What will most spark the imagination of Lewis aficionados in this book is not Lewis’s translations, incomplete in scope and thought. Rather, Lost Aeneid forces one to reevaluate the role of Virgil’s poetic and intellectual pull not only on Lewis but by extension on 20th-century Christian humanism. Frankly, the implications are huge, especially if one compares Lewis’s thought on Virgil with that of another literary giant, Theodor Haecker (whose Virgil, Father of The West was edited by Christopher Dawson). As much as I admire both Lewis and Virgil and have studied each extensively, I had never made a strong connection between the two until seeing C.S. Lewis’s Lost Aeneid.

Perhaps I should have.

Intrigued, I went back through Lewis’s letters, scholarly works, and fiction to trace the influence. I will never be able to look at Lewis in the same way again. From the earliest part of his intellectual awakening to his very deathbed, Lewis was enrapt by the Aeneid. Truly, the ghost of Virgil haunted the great Christian apologist.

In the middle of his academic career, Lewis revealed explicitly the influence of Virgil in two of his best essays, “Virgil and the Subject of Secondary Epic” and “Historicism.” In the former, Lewis described the Aeneid as brilliant precisely because it satisfied Roman longings. Unlike the Greeks, who seemed only to care about eternal things, believing time to be “mere flux,” Virgil’s poetry proved incarnate and sacramental, recognizing things as eternal within the necessity and bounds of time.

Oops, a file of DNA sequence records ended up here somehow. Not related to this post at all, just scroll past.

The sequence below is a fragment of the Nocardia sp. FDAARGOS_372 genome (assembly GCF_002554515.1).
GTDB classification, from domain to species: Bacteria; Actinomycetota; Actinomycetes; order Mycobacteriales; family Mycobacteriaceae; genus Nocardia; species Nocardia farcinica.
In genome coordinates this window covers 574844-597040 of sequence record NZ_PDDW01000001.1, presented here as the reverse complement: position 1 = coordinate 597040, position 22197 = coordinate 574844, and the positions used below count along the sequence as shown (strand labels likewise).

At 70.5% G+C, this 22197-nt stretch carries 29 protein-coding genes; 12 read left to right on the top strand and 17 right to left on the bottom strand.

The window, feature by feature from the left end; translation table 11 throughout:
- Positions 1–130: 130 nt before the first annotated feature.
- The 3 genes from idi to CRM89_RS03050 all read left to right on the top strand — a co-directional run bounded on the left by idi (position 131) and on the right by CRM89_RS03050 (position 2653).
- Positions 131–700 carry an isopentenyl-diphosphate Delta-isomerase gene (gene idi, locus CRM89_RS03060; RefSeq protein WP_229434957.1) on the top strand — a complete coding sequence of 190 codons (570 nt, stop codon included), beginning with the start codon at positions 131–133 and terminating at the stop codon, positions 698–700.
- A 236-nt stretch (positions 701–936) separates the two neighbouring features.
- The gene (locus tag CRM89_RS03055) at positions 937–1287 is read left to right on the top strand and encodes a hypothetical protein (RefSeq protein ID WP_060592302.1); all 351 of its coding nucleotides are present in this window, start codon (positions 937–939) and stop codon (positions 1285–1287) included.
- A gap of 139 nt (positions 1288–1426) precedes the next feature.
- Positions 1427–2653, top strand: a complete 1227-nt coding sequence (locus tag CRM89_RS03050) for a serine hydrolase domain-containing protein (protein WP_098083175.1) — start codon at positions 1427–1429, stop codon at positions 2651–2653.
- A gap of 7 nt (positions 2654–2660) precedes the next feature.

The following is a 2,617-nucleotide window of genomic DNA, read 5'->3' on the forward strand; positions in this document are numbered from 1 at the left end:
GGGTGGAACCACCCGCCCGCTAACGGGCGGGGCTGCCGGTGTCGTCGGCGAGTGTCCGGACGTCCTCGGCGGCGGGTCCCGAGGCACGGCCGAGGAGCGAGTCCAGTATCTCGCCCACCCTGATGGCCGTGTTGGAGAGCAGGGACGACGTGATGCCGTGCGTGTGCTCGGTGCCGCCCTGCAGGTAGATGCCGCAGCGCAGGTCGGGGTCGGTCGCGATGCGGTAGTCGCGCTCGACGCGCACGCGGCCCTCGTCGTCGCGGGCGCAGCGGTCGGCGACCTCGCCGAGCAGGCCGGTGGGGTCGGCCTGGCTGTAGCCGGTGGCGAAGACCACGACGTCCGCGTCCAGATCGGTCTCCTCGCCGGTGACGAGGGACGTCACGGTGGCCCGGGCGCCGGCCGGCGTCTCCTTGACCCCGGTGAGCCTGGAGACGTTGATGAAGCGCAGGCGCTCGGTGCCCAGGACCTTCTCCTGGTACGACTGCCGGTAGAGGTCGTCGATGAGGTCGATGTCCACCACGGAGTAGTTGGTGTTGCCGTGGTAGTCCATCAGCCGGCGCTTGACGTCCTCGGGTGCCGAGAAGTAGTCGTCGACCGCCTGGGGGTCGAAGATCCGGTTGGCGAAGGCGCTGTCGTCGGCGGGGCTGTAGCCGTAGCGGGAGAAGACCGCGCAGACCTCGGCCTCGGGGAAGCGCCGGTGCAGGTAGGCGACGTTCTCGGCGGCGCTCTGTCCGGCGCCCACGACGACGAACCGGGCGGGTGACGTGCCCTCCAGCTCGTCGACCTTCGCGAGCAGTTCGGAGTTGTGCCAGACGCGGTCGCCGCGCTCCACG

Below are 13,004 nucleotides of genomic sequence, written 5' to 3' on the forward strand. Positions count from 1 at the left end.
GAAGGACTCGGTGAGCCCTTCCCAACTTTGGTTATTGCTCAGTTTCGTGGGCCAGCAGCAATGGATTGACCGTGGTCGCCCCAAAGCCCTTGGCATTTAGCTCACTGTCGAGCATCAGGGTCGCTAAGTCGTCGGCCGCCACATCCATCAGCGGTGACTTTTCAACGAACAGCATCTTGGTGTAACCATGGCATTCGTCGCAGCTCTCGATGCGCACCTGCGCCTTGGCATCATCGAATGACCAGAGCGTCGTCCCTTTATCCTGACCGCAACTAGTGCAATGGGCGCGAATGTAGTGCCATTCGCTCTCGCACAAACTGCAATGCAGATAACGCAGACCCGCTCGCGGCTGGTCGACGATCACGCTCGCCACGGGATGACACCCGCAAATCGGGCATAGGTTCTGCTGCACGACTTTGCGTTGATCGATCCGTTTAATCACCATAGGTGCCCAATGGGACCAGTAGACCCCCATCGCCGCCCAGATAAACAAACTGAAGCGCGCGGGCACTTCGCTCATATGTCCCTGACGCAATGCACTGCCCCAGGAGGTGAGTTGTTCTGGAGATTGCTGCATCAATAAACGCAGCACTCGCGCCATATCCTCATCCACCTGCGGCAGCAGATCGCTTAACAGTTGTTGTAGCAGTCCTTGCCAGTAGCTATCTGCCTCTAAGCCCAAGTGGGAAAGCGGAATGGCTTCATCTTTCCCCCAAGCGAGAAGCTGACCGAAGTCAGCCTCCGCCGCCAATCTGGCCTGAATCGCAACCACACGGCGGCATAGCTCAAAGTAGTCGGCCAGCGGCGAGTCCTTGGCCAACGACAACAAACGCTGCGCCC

Virgil, Lewis argued, took “one single national legend and treat[ed] it in such a way that we feel the vaster theme to be somehow implicit in it.” Further, Virgil offered the listener or reader “a legendary past and yet make[s] us feel the present, and the intervening centuries, already foreshadowed.” For the Romans, time, space, place, and family mattered. As Lewis persuasively claimed, Virgil’s Aeneid speaks to us because, like the hero Aeneas, we know ourselves to be a remnant, “survivors, and, as it were ghosts,” Old Western Men trapped in the whirligig of modernity and postmodernity. The old, the ancient, and the venerable become key words in the Aeneid, Lewis believed. But not content with the traditions of the past, the attentive reader of the Aeneid also realizes that “Latium—Lurkwood, the hind place of aged Saturn—has been waiting for the Trojans from the beginning of the world.”

As Lewis understood it, the Aeneid represents a critical moment in history, the hinge upon which the door of the world opens, introducing the age of paganism to the age of Christianity—“the little remnant, the reliquias, of the old, [developing] into the germ of the new.” Lewis is no reactionary devoid of hope for the future.